Nicky Delmonico

Nicky Delmonico sent to Triple-A, but do White Sox need to cut another outfielder to clear room for Eloy Jimenez?

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USA TODAY

Nicky Delmonico sent to Triple-A, but do White Sox need to cut another outfielder to clear room for Eloy Jimenez?

The White Sox made a notable outfield cut Saturday, sending Nicky Delmonico to Triple-A Charlotte not long after Eloy Jimenez signed his new six-year deal.

Rick Hahn wouldn't 100-percent confirm during the press conference whether or not Jimenez would be on the team's Opening Day roster, but the new deal eliminates the service-time conversation surrounding Jimenez and allows him to make his major league debut when the regular season starts next week in Kansas City.



If Jimenez is going to end up on the Opening Day roster, the White Sox will need to make room for him. That could mean cutting another outfielder in addition to Delmonico, but not necessarily. More on that in a bit.

Delmonico might have had a tough time making the Opening Day roster even if Jimenez would've started the season in the minor leagues. The White Sox outfield is a crowded one after the offseason addition of veteran Jon Jay. The presence of Adam Engel, Daniel Palka and the versatile Leury Garcia made it difficult to envision a place for Delmonico, who had a disappointing, injury-filled season in 2018 after showing promise at the end of the 2017 campaign.

It seems as if, eventually, the White Sox could have to move another one of those aforementioned outfielders to make room for Jimenez, who figures to be the team's everyday left fielder in 2019. But that decision could be delayed until mid April thanks to a bunch of built-in off days at the start of the regular-season schedule.

Both Hahn and manager Rick Renteria have discussed the possibility of the White Sox using only four starting pitchers at the outset of the season. Thanks to those off days, those four starters can all pitch on regular rest until as late as April 17. So, theoretically, Ervin Santana, who figures to wind up as the team's fifth starter, wouldn't be needed on the major league roster until that finale of a home series against the Kansas City Royals in mid April. That's one less pitcher that needs to be on the roster and one more position player that can be on the roster.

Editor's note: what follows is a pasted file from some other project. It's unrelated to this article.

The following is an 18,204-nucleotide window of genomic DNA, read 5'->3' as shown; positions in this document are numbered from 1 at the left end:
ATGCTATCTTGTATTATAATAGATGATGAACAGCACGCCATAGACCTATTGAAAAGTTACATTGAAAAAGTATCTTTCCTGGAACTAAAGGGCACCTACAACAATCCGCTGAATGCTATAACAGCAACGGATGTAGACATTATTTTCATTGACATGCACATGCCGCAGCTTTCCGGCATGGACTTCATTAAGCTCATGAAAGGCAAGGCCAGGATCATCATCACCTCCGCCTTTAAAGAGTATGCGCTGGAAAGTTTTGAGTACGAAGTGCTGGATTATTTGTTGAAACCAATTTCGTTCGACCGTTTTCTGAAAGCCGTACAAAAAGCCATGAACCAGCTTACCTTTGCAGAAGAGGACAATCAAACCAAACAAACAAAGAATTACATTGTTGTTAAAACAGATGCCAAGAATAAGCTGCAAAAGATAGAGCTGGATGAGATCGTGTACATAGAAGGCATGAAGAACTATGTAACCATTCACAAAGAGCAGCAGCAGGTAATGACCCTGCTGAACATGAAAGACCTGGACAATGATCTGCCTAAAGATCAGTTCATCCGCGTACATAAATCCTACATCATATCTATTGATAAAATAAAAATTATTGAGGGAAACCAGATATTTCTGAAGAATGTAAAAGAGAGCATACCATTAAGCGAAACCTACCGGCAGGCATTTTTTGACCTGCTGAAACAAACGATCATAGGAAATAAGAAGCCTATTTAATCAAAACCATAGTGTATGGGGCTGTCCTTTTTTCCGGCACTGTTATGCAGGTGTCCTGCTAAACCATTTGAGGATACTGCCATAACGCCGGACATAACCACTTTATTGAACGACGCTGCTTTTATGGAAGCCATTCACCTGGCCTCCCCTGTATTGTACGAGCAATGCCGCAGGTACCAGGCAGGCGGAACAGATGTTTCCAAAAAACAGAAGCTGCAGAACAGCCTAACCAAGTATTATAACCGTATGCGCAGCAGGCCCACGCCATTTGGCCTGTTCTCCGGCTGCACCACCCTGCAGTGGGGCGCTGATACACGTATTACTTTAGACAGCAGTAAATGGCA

The versatility of Garcia, who has torn the cover off the ball this spring, and infielder Jose Rondon, who has added a little bit of outfield to his repertoire this spring (and is out of options), means they're likely not going anywhere. But instead of having to potentially dispatch of fan favorite Palka before the season even begins, there are potentially two spots available for three players, those two and Engel. Palka brings power, while Engel brings defense. Both have their weaknesses, too, Palka seeming best suited for a DH role that has been given to the combination of Jose Abreu and Yonder Alonso, and Engel the owner of a career .207/.260/.314 slash line.

It's important to note in all of this, too, that Renteria has said that Jay might not be an everyday player. Jay's versatility in the outfield also means he might be playing at one set position all season. So for those arguing that the White Sox could have an everyday outfield of Jimenez, Jay and Palka for the next six months, it might not be so simple. And if Jimenez and Palka are in the corners, that makes Engel's glove all the more valuable.

Jimenez returned to the White Sox lineup for Saturday's Cactus League game, perhaps another sign that he could return to the major league roster after being optioned to Charlotte prior to the announcement of the new contract.

Whether his making the roster would force off another outfielder remains to be seen.

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If Eloy Jimenez is on the White Sox roster on Opening Day, who's off it?

If Eloy Jimenez is on the White Sox roster on Opening Day, who's off it?

The reported deal nearing completion between the White Sox and Eloy Jimenez is much more about having him in a White Sox uniform for the better part of the next decade than it is about having him in a White Sox uniform next week.

But the reported six-year contract that could last eight years, thanks to a couple of team options, would throw the whole service-time issue out the window. There would be no need to delay Jimenez's debut in order to guarantee an extra year of club control. That control is built into the contract. So Jimenez can now appear on the Opening Day roster with no ill effects.

Whether that's what will happen or not seems to be unclear at the moment. But if Jimenez is part of the 25 on Opening Day next week in Kansas City, then who won't be?